Court Takes Rare Look at Age-Old Property Dispute

Colorado Supreme Court upholds precedent in encroaching tree lawsuit

The Colorado Supreme Court looked back nearly 400 years and across the pond to a pair of property law cases from 17th century England in deciding whether to overturn one of its own precedents from 1966. 

The court ultimately did not find a reason to reverse precedent in a lawsuit over a tree crossing the boundary line between two properties. In Love v. Klosky, the court ruled a tree planted on one property that grows to encroach on a neighboring property belongs to the owner of the property where the tree grew. The decision followed a ruling from 1966, Rhodig v. Keck, which no subsequent Colorado case has interpreted or cited until now.

Under the Rhodig precedent, a tree spanning two properties is jointly owned only when it is is jointly planted, cared for or serves as a property divider. The case did not apply the rule to trees serving as true property boundary lines where it’s not possible to tell whose property they grew on.

In Love v. Klosky, Keith and Shannon Love filed suit to prevent Mark Klosky and Carole Bishop from cutting down a 70-foot tree growing mostly on the Klosky property. The trial court found the tree was first planted on the Klosky property, though it existed on the land before they purchased it. The court also found the Loves had not met their burden of proof for joint ownership interest in the tree and dismissed the Loves’ claims. 

On appeal, the Loves argued the court should overturn the Rhodig precedent and that the trial court erred in finding the Loves had not proven a joint ownership interest in the tree. In 2016, the Colorado Court of Appeals affirmed the trial court, but, feeling bound by the Rhodig precedent, urged the Supreme Court to review the case. 

Rhodig’s status as a minority rule also drove the Court of Appeals’ request that the Supreme Court review Love v. Klosky. Five other states including Minnesota, Montana, New Mexico, Texas and Utah use a similar rule concerning boundary trees, while 21 states consider plants that cross property boundaries as shared property.  

But the Supreme Court found Love v. Klosky’s conditions did not meet any important considerations for overturning a precedent: That more good than harm should come from doing so, that the rule was originally wrong or that changing conditions make the rule no longer sound. The Supreme Court upheld the lower courts’ findings.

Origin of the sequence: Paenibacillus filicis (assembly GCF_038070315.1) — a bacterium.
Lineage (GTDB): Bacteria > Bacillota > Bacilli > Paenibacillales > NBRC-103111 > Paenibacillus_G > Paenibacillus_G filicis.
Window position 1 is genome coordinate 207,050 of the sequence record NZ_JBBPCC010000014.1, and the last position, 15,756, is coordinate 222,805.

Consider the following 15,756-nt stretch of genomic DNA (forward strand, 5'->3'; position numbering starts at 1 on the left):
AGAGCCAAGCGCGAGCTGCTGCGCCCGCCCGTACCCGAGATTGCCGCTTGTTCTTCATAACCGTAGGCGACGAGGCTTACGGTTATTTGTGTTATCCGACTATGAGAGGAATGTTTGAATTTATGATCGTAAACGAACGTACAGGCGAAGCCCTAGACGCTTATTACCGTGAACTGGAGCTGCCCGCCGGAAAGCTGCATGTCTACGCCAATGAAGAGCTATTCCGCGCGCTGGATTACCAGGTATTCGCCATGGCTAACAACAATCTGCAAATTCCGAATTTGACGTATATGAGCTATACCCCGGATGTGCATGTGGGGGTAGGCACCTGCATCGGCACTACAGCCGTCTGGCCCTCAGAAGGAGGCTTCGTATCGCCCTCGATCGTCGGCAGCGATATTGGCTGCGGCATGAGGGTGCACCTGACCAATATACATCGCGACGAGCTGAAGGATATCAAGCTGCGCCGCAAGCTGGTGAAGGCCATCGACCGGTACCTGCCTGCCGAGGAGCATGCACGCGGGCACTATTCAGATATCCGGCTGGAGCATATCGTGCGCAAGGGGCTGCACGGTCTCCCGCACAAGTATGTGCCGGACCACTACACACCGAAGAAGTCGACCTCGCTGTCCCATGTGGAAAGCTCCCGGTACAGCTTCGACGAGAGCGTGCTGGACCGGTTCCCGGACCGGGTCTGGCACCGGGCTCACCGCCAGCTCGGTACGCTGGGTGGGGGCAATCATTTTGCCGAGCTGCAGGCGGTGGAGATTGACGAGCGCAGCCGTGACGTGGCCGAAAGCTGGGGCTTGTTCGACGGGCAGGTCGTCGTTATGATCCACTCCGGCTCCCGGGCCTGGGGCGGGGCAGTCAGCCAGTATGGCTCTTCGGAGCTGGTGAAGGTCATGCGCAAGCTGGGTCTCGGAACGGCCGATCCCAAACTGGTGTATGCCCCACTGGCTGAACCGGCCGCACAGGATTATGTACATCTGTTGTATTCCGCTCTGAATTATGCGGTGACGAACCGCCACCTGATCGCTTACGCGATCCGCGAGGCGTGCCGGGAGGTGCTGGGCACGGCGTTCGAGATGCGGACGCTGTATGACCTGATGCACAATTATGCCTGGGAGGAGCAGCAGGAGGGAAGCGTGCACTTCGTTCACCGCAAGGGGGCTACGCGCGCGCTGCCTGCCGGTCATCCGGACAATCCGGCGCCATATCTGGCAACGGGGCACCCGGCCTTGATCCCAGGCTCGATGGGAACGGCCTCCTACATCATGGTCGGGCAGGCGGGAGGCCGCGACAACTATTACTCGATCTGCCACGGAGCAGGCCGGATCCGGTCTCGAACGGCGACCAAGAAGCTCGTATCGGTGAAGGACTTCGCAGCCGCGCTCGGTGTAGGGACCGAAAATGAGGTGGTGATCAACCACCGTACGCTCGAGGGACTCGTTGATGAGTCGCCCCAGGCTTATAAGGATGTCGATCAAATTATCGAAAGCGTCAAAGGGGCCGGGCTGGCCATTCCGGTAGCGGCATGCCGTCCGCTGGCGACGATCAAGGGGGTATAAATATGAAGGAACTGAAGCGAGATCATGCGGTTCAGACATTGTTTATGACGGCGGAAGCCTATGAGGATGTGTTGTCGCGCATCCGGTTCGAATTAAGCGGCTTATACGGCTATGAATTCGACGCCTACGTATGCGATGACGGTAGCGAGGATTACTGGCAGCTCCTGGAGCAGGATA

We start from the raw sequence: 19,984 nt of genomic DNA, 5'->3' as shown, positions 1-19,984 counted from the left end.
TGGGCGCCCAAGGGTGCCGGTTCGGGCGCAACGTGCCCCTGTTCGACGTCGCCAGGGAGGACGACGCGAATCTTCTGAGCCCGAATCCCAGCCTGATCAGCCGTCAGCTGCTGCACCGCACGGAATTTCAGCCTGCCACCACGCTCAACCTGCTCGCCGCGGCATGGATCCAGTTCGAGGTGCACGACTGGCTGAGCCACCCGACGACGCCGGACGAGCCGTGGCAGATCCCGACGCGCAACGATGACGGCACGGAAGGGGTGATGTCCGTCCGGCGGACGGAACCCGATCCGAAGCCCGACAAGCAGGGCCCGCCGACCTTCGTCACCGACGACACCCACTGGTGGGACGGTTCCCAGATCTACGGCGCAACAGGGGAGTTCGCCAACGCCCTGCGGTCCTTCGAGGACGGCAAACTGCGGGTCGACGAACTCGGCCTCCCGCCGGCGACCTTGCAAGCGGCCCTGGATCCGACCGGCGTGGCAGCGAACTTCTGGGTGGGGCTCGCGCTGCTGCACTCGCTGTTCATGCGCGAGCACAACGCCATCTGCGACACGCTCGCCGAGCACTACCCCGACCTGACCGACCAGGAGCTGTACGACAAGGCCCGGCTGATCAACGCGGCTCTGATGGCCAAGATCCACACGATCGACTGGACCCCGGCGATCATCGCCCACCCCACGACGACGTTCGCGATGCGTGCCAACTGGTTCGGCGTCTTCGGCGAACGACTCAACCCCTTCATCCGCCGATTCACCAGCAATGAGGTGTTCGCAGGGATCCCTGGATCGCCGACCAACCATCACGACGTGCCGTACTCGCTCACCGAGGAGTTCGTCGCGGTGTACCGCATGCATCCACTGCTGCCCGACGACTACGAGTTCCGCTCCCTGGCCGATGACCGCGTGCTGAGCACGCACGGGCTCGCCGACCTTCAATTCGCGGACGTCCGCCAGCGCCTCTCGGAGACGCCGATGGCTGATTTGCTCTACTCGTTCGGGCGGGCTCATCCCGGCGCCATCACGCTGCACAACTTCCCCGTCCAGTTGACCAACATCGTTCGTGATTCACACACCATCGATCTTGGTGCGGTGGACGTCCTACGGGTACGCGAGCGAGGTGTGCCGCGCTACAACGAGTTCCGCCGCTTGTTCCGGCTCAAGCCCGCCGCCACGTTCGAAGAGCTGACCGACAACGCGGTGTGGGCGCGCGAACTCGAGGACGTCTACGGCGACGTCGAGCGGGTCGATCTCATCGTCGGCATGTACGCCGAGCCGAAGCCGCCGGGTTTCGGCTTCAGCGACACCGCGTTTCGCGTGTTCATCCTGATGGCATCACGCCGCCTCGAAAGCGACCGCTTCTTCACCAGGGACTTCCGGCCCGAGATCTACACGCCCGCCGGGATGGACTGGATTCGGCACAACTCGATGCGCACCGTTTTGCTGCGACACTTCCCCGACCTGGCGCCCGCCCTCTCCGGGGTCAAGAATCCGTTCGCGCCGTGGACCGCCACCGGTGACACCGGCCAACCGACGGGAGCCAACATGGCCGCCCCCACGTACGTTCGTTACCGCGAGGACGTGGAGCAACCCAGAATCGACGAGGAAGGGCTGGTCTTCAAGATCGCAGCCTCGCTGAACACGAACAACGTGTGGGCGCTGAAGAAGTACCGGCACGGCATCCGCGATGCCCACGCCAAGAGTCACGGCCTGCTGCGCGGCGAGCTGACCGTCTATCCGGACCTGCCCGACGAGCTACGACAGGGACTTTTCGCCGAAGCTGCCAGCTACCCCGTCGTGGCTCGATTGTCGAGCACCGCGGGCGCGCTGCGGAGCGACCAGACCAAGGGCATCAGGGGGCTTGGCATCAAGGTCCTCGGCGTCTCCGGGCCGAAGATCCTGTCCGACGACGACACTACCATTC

“Because the Rhodig approach does not automatically transfer a property interest in encroachment-tree cases, we conclude that it remains sound,” reads the opinion authored by Justice William Hood. “And, we see no conditions that have changed to make the above reasoning any less compelling today than when we decided Rhodig.”

Rick Gleason, an attorney at the Overton Law Firm who argued the case in front of the Supreme Court on behalf of Klosky and Bishop, said he believes the Supreme Court did a good job of making a clear distinction between the circumstances in which a tree is a boundary tree and when it is not. Although the Rhodig case applied its ruling only to encroaching trees, it did not as clearly define the difference.

But Gleason did admit his surprise that the Supreme Court took an interest in the case. 

He said he believes the Love v. Klosky decision will only apply to encroaching trees that clearly first grew on one side of a property line, and trees in circumstances that are not clear will be treated as boundary trees.

“I was a little surprised when the Supreme Court took it up but heartened by the fact that it was a unanimous decision, obviously,” he said.

Bennett Cohen and William Meyer, attorneys with Polsinelli who represented the Loves, did not provide comment for the story.

Two cases from 17th-century England took contrasting approaches to trees that straddled property boundary lines and have informed American cases such as Rhodig and Love. Masters v. Pollie in 1620 ruled that when roots of a tree planted on one property spread to encroach on another, the tree still belonged to the owner of the land on which it originally grew.

 In 1697, the court held in Waterman v. Super that a tree encroaching on across a boundary line became jointly owned between the property holders. But the court resolved the split in favor of Masters in 1827.

In its analysis of Love v. Klosky, the Supreme Court examined possible negative consequences of overturning Rhodig and implementing a rule that any tree crossing a property line automatically becomes jointly owned. It would result in joint legal liability from any injuries resulting from the tree, for example, even if the tree encroaches mere inches across a property line. 

As another example, if an encroaching tree were considered jointly owned, and were to interfere with the encroached property’s sewage line, that property’s owner could not bring a nuisance claim because the property can’t invade itself.

“We know of no other context in which a transfer of real property occurs with no action on behalf of either party and with no intent to transfer the property interest,” Hood wrote in the opinion. “We are loath to create a rule allowing for the automatic transfer of a property interest because an encroaching tree touches a property line.”

Hood couldn’t resist including some subtle humor in the opinion, referring to Love v. Klosky as a “garden-variety dispute.” Gleason laughed at the characterization, saying when he saw the joke he knew it would be “one of those” opinions.

—Julia Cardi

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